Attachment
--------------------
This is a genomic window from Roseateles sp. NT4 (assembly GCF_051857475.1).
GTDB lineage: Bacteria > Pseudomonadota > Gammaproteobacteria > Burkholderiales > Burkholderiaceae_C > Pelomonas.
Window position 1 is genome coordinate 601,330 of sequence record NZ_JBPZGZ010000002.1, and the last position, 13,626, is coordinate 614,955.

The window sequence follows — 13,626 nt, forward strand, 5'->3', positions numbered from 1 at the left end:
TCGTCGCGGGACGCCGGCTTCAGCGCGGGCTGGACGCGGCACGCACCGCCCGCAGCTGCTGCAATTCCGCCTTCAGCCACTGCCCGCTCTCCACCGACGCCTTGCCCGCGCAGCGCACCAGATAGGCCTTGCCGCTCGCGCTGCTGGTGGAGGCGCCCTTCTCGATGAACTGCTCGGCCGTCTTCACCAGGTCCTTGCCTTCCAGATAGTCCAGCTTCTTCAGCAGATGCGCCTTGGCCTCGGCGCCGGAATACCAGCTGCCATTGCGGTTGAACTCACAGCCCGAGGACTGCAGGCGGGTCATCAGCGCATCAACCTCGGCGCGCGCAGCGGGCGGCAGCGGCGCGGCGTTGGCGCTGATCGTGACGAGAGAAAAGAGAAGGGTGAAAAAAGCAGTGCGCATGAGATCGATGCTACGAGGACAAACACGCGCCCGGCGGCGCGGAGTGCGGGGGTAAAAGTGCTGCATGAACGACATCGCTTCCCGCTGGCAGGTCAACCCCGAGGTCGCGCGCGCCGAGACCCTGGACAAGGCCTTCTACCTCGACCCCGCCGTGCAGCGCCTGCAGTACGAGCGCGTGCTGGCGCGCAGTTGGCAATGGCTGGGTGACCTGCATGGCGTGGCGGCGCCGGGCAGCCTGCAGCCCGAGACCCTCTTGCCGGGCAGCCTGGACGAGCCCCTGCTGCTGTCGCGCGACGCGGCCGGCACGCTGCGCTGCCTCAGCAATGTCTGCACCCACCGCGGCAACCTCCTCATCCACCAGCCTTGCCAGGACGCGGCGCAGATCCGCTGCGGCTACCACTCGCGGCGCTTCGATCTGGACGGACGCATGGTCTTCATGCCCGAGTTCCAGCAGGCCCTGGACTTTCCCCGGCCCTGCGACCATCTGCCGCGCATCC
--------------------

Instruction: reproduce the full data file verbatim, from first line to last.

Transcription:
This is a genomic window from Roseateles sp. NT4 (assembly GCF_051857475.1).
GTDB lineage: Bacteria > Pseudomonadota > Gammaproteobacteria > Burkholderiales > Burkholderiaceae_C > Pelomonas.
Window position 1 is genome coordinate 601,330 of sequence record NZ_JBPZGZ010000002.1, and the last position, 13,626, is coordinate 614,955.

The window sequence follows — 13,626 nt, forward strand, 5'->3', positions numbered from 1 at the left end:
TCGTCGCGGGACGCCGGCTTCAGCGCGGGCTGGACGCGGCACGCACCGCCCGCAGCTGCTGCAATTCCGCCTTCAGCCACTGCCCGCTCTCCACCGACGCCTTGCCCGCGCAGCGCACCAGATAGGCCTTGCCGCTCGCGCTGCTGGTGGAGGCGCCCTTCTCGATGAACTGCTCGGCCGTCTTCACCAGGTCCTTGCCTTCCAGATAGTCCAGCTTCTTCAGCAGATGCGCCTTGGCCTCGGCGCCGGAATACCAGCTGCCATTGCGGTTGAACTCACAGCCCGAGGACTGCAGGCGGGTCATCAGCGCATCAACCTCGGCGCGCGCAGCGGGCGGCAGCGGCGCGGCGTTGGCGCTGATCGTGACGAGAGAAAAGAGAAGGGTGAAAAAAGCAGTGCGCATGAGATCGATGCTACGAGGACAAACACGCGCCCGGCGGCGCGGAGTGCGGGGGTAAAAGTGCTGCATGAACGACATCGCTTCCCGCTGGCAGGTCAACCCCGAGGTCGCGCGCGCCGAGACCCTGGACAAGGCCTTCTACCTCGACCCCGCCGTGCAGCGCCTGCAGTACGAGCGCGTGCTGGCGCGCAGTTGGCAATGGCTGGGTGACCTGCATGGCGTGGCGGCGCCGGGCAGCCTGCAGCCCGAGACCCTCTTGCCGGGCAGCCTGGACGAGCCCCTGCTGCTGTCGCGCGACGCGGCCGGCACGCTGCGCTGCCTCAGCAATGTCTGCACCCACCGCGGCAACCTCCTCATCCACCAGCCTTGCCAGGACGCGGCGCAGATCCGCTGCGGCTACCACTCGCGGCGCTTCGATCTGGACGGACGCATGGTCTTCATGCCCGAGTTCCAGCAGGCCCTGGACTTTCCCCGGCCCTGCGACCATCTGCCGCGCATCC